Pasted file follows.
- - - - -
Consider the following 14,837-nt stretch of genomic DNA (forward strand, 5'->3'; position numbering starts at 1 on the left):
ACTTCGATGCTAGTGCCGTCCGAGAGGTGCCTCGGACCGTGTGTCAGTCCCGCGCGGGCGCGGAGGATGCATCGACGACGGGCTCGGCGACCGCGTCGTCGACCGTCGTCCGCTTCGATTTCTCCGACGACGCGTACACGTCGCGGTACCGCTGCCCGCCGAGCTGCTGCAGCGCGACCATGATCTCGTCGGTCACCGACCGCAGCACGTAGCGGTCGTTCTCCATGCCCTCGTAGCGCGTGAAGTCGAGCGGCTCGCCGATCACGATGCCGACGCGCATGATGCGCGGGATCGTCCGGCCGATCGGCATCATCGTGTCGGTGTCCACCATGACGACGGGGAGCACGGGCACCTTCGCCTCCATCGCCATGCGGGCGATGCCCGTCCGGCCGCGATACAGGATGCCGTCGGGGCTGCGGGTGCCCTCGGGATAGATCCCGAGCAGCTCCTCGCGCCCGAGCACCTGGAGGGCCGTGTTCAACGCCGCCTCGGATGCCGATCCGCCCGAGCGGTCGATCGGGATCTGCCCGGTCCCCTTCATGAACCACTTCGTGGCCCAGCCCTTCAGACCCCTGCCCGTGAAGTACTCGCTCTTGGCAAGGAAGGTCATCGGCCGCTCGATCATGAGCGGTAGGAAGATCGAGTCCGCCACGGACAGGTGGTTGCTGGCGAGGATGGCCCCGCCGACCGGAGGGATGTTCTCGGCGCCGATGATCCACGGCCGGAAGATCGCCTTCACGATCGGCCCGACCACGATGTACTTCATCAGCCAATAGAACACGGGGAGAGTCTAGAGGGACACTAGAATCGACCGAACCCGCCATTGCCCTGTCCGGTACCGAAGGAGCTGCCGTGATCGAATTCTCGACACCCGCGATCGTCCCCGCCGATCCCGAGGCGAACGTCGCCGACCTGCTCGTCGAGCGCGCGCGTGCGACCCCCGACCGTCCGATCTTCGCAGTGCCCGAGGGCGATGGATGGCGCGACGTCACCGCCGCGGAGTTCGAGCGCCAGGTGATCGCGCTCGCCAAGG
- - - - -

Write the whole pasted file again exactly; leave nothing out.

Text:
Consider the following 14,837-nt stretch of genomic DNA (forward strand, 5'->3'; position numbering starts at 1 on the left):
ACTTCGATGCTAGTGCCGTCCGAGAGGTGCCTCGGACCGTGTGTCAGTCCCGCGCGGGCGCGGAGGATGCATCGACGACGGGCTCGGCGACCGCGTCGTCGACCGTCGTCCGCTTCGATTTCTCCGACGACGCGTACACGTCGCGGTACCGCTGCCCGCCGAGCTGCTGCAGCGCGACCATGATCTCGTCGGTCACCGACCGCAGCACGTAGCGGTCGTTCTCCATGCCCTCGTAGCGCGTGAAGTCGAGCGGCTCGCCGATCACGATGCCGACGCGCATGATGCGCGGGATCGTCCGGCCGATCGGCATCATCGTGTCGGTGTCCACCATGACGACGGGGAGCACGGGCACCTTCGCCTCCATCGCCATGCGGGCGATGCCCGTCCGGCCGCGATACAGGATGCCGTCGGGGCTGCGGGTGCCCTCGGGATAGATCCCGAGCAGCTCCTCGCGCCCGAGCACCTGGAGGGCCGTGTTCAACGCCGCCTCGGATGCCGATCCGCCCGAGCGGTCGATCGGGATCTGCCCGGTCCCCTTCATGAACCACTTCGTGGCCCAGCCCTTCAGACCCCTGCCCGTGAAGTACTCGCTCTTGGCAAGGAAGGTCATCGGCCGCTCGATCATGAGCGGTAGGAAGATCGAGTCCGCCACGGACAGGTGGTTGCTGGCGAGGATGGCCCCGCCGACCGGAGGGATGTTCTCGGCGCCGATGATCCACGGCCGGAAGATCGCCTTCACGATCGGCCCGACCACGATGTACTTCATCAGCCAATAGAACACGGGGAGAGTCTAGAGGGACACTAGAATCGACCGAACCCGCCATTGCCCTGTCCGGTACCGAAGGAGCTGCCGTGATCGAATTCTCGACACCCGCGATCGTCCCCGCCGATCCCGAGGCGAACGTCGCCGACCTGCTCGTCGAGCGCGCGCGTGCGACCCCCGACCGTCCGATCTTCGCAGTGCCCGAGGGCGATGGATGGCGCGACGTCACCGCCGCGGAGTTCGAGCGCCAGGTGATCGCGCTCGCCAAGG